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Aryanism and Indology

Students will gain a historical overview of German Indology from its origins to the present. They will read basic source texts for German attitudes towards ancient and modern India, especially the Vedic period, Brahmanism, and Hinduism. They will learn how German nationalism, theories of racial supremacy, the quest for Aryan identity, and Protestantism and Lutheran anti-Semitism shaped the discipline of Indology. German Indology’s role in fostering National Socialism and the treatment of Jewish Indologists will also be discussed. Students will also be expected to read and analyze excerpts from Rammohan Roy, Dayanand Saraswati, Tilak, and Ambedkar in light of their knowledge of Indology.

Areas of Study: History and Methods

Required/ Elective: Elective

Prerequisites: Admission into a Program of Study/ Must have completed Orientation to Hindu Studies or Concurrently enrolled in OTHS

Instructor: Dr. Joydeep Bagchee

Start Date: TBD

End Date: TBD

Day: TBD

Time: TBD

Quarter: TBD

Historical Methods and Sources

This course is intended to introduce students to the theory and practice of history. Students will read several different examples of historical writing. They will reflect on the reasons for writing and studying history, the importance of collective and individual memory, and the role of narrative in relation to identity. They will also examine the problems with historical memory, the dangers of historicism, and the transformation in the concept of history with the rise of “scientific” historiography. Students can expect to gain significant conceptual nuance about history, which they can then apply to their own research.

Areas of Study: History and Methods

Required/ Elective: Elective

Prerequisites: Admission into a Program of Study

Instructor: Dr. Joydeep Bagchee

 

Mahābhārata III: War Books

Conventionally, the very title “Mahābhārata” conjures up images of a great war in which eighteen armies were annihilated. Using divine weaponry and mystical war formations, and having Kṛṣṇa Vāsudeva on their side, the Pāṇḍavas triumph over the Kauravas. Who are these combatants and what does their heroism signify? What dilemmas of dharma arise as part of the battle? In the 6th Parva of the Mahābhārata, we find Kṛṣṇa giving the Bhagavadgītā to Arjuna, revealing himself as Brahman. His presence as the karmaphaladāta informs key events in the battle. In the final book 10, Rudra empowers Aśvatthāman to annihilate the progeny of the heroes, thus closing out the laya cycle of the epic, which began in Book 6 with the fall of the Brahmā-figure Bhīṣma pitāmaha. These theological threads, the complex temporal shifts in the narrative, and the constancy with which human motives are interrogated prevent a simplistic reading of the Mahābhārata as just another war story. Rather, the epic presents us with a deep understanding of time, the nature of the universe, human purpose, and ultimate reality.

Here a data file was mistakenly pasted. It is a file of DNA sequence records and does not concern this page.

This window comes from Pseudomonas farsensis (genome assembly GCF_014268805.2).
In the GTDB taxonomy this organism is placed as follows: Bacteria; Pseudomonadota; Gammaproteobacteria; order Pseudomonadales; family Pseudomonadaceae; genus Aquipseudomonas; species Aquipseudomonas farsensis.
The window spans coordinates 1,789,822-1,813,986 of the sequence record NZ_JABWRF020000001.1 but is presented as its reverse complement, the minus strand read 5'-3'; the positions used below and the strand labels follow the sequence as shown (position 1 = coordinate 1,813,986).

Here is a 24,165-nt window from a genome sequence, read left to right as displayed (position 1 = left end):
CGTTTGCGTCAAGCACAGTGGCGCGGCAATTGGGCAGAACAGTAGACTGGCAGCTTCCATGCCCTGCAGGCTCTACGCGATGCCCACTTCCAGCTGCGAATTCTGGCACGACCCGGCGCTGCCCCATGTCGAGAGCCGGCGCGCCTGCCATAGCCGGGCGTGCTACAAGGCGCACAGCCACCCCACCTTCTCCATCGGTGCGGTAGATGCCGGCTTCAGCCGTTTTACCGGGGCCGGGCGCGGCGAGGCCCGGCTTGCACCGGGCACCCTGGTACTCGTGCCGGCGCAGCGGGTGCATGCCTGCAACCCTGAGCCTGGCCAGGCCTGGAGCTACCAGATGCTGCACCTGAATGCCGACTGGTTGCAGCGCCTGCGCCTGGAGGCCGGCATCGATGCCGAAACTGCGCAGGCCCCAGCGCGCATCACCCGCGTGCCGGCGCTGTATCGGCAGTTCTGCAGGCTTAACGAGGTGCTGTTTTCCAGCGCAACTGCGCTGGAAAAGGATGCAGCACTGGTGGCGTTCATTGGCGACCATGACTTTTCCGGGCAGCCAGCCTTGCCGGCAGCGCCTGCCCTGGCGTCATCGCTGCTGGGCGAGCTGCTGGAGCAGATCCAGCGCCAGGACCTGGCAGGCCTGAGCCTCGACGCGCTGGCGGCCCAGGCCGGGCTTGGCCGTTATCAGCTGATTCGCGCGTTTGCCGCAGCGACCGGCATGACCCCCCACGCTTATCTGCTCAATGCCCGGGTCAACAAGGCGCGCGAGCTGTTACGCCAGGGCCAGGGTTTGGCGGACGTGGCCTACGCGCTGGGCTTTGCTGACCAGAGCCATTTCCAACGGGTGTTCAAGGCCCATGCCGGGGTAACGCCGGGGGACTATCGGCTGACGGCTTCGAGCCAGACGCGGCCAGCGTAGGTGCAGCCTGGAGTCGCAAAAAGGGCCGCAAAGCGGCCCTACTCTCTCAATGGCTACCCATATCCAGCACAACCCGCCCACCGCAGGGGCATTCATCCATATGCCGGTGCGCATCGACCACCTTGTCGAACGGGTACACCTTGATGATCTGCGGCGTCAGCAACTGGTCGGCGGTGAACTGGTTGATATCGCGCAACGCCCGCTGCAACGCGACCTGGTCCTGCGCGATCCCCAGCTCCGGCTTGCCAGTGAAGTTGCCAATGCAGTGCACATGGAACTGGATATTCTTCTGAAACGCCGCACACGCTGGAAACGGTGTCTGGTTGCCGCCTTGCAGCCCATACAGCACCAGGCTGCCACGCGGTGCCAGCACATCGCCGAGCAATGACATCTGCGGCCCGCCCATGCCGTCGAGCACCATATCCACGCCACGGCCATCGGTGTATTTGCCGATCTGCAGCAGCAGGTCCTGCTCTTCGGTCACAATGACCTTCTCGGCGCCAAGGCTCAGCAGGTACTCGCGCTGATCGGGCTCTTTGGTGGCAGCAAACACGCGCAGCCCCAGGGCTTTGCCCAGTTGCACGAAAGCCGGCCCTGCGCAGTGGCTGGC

Areas of Study: Text and Traditions

Required/Elective: Elective

Prerequisites: Must have completed Orientation to Hindu Studies or Concurrently enrolled into Orientation to Hindu Studies

Instructor:  Dr. Vishwa Adluri  , Dr. Joydeep Bagchee 

Day: Every Saturday

Start Date: October 9, 2021

End Date: December 18, 2021

Time:- 10:00 am EST – 1:00 pm EST

Quarter: Fall 2021

Mahābhārata IV: Epic Philosophy

Along with the study of the philosophy of different parvans, commentators such as Śaṅkara and Rāmānuja will be introduced to show the continuity as well as changes in the philosophical tradition. Within this tradition, the Mahābhārata will emerge as an important bridge between the Vedic revelation and classical schools of Indian philosophy. Additionally, we will read relevant sections of the Mahābhārata for thoughtful answers to the problems of applied ethics such as violence, anthropocentricity, patriarchy, privilege systems, and our obligations to society and to the environment.

Areas of Study: Text and Traditions

Required/ Elective: Required

Prerequisites: Must have completed  or  be concurrently enrolled in Orientation to Hindu Studies

Instructor: Dr. Vishwa Adluri   Dr. Joydeep Bagchee

Day:- Every Saturday

Start Date:- July 10,  2021

End Date:- September 25, 2021

Time:- 10:00 am EST – 01:00  pm EST.

Quarter: Summer 2021

Mahābhārata V: Bhakti and Contemporary Hinduism

Course Content:
This module covers the Mahābhārata’s reception in the Bhāgavatapurāṇa and in the textual basis of lived Hinduism, especially the Pañcarātra tradition, which links the Mahābhārata with Āgama texts and temple worship. The literary tradition including poets such as Bhāsa, Kalidāsa, Rājaśekhara as well as the aesthetic tradition of Abhinavagupta will be covered. This module will also explore the popular reception of the epic through performing arts, retellings, and dramatic adaptations.
The chief readings will include the last portion of Śāntiparvan (Nārāyaṇīya) and Anuśāsana parvan from the Mahābhārata. No previous coursework is necessary, however, a knowledge of Sukthankar’s On The Meaning of the Mahābhārata is required. The course involves a detailed reading of the above sections of the Mahābhārata, and a discussion of the main philosophical themes contained in them.

Course Learning Outcomes:
At the end of this course, Students will be able to:
1. Interpret texts carefully and rigorously
2. Analyze their literary form, structure, context and nuance
3. Correlate lived Hinduism with its textual tradition
4. Research secondary sources
5. Construct an argument in their own language.

Course Requirements:

1. The course will be conducted in a seminar format, please see point 4 below.
2. Attendance is mandatory. If you miss more than one session, your grade will suffer. If you miss two sessions, you will have to retake the course for a grade. Videos of classes will be provided, but this is not a substitute for attendance. HUA values real-time interaction between teachers and students. Thus, the “video” option is only for emergencies.